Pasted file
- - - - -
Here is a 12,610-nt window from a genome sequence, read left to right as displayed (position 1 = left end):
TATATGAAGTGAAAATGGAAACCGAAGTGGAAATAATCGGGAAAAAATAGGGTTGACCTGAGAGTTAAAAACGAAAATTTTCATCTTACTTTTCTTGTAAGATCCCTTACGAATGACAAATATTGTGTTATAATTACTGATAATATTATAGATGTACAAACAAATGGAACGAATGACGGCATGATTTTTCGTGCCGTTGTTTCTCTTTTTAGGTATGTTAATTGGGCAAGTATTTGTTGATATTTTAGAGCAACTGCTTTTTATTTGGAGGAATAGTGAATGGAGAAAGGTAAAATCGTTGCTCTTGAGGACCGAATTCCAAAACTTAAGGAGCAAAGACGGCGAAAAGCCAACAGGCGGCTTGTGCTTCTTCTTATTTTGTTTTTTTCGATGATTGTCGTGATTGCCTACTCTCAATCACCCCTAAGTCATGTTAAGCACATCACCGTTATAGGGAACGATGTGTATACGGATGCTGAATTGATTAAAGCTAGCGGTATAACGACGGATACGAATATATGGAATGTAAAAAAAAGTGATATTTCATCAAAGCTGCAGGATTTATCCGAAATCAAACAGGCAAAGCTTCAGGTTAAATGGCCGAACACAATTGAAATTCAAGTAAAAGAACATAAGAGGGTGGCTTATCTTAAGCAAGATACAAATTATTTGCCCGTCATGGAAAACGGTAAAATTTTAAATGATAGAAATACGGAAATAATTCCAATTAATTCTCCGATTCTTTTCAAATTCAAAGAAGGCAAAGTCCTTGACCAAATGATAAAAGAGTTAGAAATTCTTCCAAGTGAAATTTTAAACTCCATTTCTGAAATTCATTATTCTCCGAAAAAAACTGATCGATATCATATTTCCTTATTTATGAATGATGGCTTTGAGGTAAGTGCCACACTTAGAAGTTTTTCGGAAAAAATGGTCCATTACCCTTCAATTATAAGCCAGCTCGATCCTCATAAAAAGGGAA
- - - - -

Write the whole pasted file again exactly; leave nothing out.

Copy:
Here is a 12,610-nt window from a genome sequence, read left to right as displayed (position 1 = left end):
TATATGAAGTGAAAATGGAAACCGAAGTGGAAATAATCGGGAAAAAATAGGGTTGACCTGAGAGTTAAAAACGAAAATTTTCATCTTACTTTTCTTGTAAGATCCCTTACGAATGACAAATATTGTGTTATAATTACTGATAATATTATAGATGTACAAACAAATGGAACGAATGACGGCATGATTTTTCGTGCCGTTGTTTCTCTTTTTAGGTATGTTAATTGGGCAAGTATTTGTTGATATTTTAGAGCAACTGCTTTTTATTTGGAGGAATAGTGAATGGAGAAAGGTAAAATCGTTGCTCTTGAGGACCGAATTCCAAAACTTAAGGAGCAAAGACGGCGAAAAGCCAACAGGCGGCTTGTGCTTCTTCTTATTTTGTTTTTTTCGATGATTGTCGTGATTGCCTACTCTCAATCACCCCTAAGTCATGTTAAGCACATCACCGTTATAGGGAACGATGTGTATACGGATGCTGAATTGATTAAAGCTAGCGGTATAACGACGGATACGAATATATGGAATGTAAAAAAAAGTGATATTTCATCAAAGCTGCAGGATTTATCCGAAATCAAACAGGCAAAGCTTCAGGTTAAATGGCCGAACACAATTGAAATTCAAGTAAAAGAACATAAGAGGGTGGCTTATCTTAAGCAAGATACAAATTATTTGCCCGTCATGGAAAACGGTAAAATTTTAAATGATAGAAATACGGAAATAATTCCAATTAATTCTCCGATTCTTTTCAAATTCAAAGAAGGCAAAGTCCTTGACCAAATGATAAAAGAGTTAGAAATTCTTCCAAGTGAAATTTTAAACTCCATTTCTGAAATTCATTATTCTCCGAAAAAAACTGATCGATATCATATTTCCTTATTTATGAATGATGGCTTTGAGGTAAGTGCCACACTTAGAAGTTTTTCGGAAAAAATGGTCCATTACCCTTCAATTATAAGCCAGCTCGATCCTCATAAAAAGGGAA